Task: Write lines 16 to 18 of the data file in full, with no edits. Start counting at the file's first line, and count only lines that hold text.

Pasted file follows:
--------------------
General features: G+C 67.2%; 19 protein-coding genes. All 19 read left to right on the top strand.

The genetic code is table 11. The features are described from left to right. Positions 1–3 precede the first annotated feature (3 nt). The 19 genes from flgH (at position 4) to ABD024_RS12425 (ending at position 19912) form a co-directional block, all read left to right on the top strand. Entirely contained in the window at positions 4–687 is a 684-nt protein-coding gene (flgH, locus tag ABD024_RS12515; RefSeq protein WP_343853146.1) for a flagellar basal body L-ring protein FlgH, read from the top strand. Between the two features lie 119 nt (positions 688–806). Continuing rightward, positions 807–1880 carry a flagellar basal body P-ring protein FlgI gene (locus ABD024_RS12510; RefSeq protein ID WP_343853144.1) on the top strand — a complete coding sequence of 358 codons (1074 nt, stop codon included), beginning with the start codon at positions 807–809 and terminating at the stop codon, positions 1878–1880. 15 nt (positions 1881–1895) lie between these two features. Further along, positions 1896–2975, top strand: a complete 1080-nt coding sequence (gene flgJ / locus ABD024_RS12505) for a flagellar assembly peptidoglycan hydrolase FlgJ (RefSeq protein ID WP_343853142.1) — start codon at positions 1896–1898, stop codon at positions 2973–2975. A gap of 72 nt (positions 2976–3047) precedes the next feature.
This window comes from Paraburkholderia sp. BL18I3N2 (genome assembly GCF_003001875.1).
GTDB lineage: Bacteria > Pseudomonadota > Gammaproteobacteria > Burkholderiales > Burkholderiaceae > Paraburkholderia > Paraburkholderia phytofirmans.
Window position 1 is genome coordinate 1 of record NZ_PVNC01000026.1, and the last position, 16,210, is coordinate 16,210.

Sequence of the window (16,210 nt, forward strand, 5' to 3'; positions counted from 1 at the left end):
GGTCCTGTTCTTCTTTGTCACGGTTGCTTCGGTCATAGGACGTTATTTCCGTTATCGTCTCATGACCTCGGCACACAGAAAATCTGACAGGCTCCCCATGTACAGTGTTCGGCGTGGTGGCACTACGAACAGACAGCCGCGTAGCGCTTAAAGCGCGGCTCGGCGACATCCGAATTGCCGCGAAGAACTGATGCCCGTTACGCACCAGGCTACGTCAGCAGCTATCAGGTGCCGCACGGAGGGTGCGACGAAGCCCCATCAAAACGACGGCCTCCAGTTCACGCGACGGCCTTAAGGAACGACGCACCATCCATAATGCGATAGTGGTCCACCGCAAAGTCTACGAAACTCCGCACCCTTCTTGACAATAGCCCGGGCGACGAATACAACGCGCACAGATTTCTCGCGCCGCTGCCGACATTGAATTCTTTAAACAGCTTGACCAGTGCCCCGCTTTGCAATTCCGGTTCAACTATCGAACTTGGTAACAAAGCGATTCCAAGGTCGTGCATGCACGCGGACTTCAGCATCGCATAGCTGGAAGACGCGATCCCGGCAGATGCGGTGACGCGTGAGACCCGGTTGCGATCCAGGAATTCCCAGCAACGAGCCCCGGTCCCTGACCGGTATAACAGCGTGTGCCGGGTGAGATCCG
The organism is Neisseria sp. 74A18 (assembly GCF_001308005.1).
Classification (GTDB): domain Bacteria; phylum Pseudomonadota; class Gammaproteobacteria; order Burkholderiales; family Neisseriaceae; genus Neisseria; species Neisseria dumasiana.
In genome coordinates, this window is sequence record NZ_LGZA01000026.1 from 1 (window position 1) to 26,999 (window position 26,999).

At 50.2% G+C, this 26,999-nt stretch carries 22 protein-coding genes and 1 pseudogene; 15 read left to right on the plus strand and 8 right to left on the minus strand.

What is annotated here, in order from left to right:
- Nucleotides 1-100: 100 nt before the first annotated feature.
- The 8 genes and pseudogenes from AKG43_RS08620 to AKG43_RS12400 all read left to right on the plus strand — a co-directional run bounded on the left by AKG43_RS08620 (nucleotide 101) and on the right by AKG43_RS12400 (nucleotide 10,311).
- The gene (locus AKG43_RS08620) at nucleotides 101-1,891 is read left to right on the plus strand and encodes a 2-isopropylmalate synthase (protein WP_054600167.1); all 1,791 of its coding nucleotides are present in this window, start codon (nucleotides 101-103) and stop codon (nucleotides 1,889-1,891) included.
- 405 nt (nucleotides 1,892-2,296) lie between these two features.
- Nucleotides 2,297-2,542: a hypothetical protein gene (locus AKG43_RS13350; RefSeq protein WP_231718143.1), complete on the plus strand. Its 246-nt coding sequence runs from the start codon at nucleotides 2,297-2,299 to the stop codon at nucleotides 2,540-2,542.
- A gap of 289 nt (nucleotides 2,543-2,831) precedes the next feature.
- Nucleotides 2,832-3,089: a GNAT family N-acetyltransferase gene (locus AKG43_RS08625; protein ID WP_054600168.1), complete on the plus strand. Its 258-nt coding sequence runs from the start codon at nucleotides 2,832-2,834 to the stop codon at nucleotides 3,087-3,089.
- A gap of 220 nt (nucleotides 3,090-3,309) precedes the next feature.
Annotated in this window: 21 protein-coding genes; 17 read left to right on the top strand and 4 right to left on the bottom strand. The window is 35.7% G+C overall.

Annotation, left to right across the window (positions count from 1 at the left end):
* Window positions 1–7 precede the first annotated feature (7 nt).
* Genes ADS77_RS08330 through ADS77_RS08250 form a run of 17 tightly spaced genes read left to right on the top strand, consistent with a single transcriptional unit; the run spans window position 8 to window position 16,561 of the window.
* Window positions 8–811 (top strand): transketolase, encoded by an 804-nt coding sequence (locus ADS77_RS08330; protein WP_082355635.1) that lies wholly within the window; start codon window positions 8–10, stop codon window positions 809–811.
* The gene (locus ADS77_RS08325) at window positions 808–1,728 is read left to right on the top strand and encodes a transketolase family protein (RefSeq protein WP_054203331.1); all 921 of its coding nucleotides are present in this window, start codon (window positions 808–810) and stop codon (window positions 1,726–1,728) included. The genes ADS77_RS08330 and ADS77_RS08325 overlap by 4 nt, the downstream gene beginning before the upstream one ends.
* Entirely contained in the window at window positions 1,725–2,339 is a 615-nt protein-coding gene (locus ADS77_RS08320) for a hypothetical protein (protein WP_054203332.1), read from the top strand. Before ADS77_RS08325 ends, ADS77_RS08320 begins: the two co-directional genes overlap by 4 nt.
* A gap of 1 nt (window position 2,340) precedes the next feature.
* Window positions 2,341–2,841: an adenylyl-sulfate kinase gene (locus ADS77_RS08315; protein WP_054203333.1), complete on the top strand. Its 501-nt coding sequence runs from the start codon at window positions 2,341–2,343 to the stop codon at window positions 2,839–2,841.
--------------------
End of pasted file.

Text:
- 405 nt (nucleotides 1,892-2,296) lie between these two features.
- Nucleotides 2,297-2,542: a hypothetical protein gene (locus AKG43_RS13350; RefSeq protein WP_231718143.1), complete on the plus strand. Its 246-nt coding sequence runs from the start codon at nucleotides 2,297-2,299 to the stop codon at nucleotides 2,540-2,542.
- A gap of 289 nt (nucleotides 2,543-2,831) precedes the next feature.